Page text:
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End of Life Vehicle regulations and Chromates


Q. What is the latest on the European Union's "End of Life Vehicle" standard for Cr6 chromates?

Don Penzenik
- Elkhart, Indiana, USA


A. The End Of Life vehicle directive take effect Jan. 2003. The end result is that all vehicles will have a Cr+6 limit of 2 grams total. The result of that is the highly prevalent zinc and yellow dichromate plating is being replaced with zinc-nickel and in some cases zinc with trivalent chromate conversion. Bright chrome and hard chrome are being allowed up to the 2 gram per vehicle limit. Due to the volume of bright chrome on cars the other hexavalent chromium sources have to be eliminated.

Dale Parks
- Rochester, New York


A. 2 grams per vehicle seems like a very small amount. I know that is what the ELV Directive states - so, for bright decorative chrome it seems like the new vehicles will have very little of it.

Will chrome rims and bumpers and trim be phased out or used very minimally or what? How much will 2 grams go in this aspect? - any idea?

Jeff Gerdon
- Miami, Florida, U.S.A.


A. Without getting too technical about divalent chrome and such, hexavalent chromates on zinc and aluminum get their protective value from the hexavalent chromium gel they leave on the part. You can't leave a hexavalent chromium gel on a part without expecting to find a lot of hexavalent chromium. Thus the switch to trivalent chromates.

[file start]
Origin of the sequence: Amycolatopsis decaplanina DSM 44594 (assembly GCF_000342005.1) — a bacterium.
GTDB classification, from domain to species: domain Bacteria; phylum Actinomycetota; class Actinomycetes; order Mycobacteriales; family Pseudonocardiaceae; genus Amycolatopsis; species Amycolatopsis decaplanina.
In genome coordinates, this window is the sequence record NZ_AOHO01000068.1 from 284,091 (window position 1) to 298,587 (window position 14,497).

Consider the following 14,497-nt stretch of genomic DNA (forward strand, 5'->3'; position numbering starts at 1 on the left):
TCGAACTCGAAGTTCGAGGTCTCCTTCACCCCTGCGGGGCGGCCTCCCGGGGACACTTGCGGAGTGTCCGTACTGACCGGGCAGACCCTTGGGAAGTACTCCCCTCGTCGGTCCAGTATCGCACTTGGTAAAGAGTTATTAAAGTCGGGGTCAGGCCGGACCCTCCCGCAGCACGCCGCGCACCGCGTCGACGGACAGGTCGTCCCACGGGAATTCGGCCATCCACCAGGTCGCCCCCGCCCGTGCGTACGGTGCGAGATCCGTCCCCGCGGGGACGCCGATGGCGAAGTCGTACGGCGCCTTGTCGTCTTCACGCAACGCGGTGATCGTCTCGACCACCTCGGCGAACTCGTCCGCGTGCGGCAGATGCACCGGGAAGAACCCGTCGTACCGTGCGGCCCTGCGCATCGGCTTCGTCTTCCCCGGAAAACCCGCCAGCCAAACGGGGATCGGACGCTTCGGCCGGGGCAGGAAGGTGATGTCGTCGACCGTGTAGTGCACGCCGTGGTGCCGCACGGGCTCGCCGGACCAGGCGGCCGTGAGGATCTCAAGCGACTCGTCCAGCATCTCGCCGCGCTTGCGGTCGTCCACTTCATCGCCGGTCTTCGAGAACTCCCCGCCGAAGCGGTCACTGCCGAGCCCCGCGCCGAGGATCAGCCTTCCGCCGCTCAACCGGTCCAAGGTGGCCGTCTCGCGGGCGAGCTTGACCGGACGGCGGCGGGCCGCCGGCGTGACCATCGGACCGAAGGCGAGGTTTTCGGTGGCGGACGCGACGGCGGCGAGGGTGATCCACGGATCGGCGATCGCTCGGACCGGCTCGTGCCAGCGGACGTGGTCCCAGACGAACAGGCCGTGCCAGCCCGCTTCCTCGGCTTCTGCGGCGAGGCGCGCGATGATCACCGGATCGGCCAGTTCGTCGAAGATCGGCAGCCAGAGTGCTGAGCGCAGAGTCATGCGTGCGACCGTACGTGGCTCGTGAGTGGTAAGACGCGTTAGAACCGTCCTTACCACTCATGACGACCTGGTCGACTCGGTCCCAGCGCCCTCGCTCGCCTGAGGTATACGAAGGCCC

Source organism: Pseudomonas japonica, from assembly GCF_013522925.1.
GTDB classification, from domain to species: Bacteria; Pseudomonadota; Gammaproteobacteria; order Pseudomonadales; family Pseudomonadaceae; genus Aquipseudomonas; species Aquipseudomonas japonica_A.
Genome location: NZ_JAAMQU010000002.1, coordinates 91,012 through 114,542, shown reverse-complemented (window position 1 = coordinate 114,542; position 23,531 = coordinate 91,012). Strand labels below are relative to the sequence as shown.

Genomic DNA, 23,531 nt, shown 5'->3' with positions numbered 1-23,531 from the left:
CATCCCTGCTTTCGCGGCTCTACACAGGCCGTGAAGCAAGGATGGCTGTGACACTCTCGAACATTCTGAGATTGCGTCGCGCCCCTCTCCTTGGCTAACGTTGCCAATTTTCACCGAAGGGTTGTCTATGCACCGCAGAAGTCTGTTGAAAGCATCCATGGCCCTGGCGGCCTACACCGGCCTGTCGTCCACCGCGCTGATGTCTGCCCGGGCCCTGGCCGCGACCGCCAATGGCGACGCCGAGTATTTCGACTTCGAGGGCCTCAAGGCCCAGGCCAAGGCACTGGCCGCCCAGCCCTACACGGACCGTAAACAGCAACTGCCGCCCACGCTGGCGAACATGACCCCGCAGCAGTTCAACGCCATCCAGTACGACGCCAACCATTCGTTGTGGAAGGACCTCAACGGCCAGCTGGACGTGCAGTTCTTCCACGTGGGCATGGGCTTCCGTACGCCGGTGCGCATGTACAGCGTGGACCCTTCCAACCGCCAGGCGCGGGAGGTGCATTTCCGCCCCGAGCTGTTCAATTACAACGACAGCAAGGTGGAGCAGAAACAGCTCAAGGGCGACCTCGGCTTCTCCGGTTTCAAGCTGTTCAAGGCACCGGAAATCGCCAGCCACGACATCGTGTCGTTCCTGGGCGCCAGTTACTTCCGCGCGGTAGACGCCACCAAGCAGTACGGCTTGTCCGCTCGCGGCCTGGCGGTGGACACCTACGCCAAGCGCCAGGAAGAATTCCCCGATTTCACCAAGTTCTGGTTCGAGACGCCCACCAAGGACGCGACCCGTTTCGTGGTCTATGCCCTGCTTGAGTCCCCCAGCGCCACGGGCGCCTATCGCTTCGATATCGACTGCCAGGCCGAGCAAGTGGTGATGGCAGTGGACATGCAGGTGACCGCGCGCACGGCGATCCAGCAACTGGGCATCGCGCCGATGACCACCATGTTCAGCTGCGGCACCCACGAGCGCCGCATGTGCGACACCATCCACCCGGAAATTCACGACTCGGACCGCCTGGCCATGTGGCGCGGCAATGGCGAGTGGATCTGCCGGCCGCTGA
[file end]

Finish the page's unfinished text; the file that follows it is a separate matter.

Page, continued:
But chrome plating is chromium metal (0-valence chrome), not hexavalent chrome, and is not regulated to my knowledge. Because people have been eating off of chrome plated surfaces for decades, I certainly hope and expect that there is no appreciable hexavalent chromium remaining on a well rinsed chrome plated surface. Chrome does tend to stain very badly if there is even a very little amount of chrome plating solution on it, so that helps assure that the parts are well rinsed. Dale may know something I don't, but I don't think there is any limitation on chrome metal.

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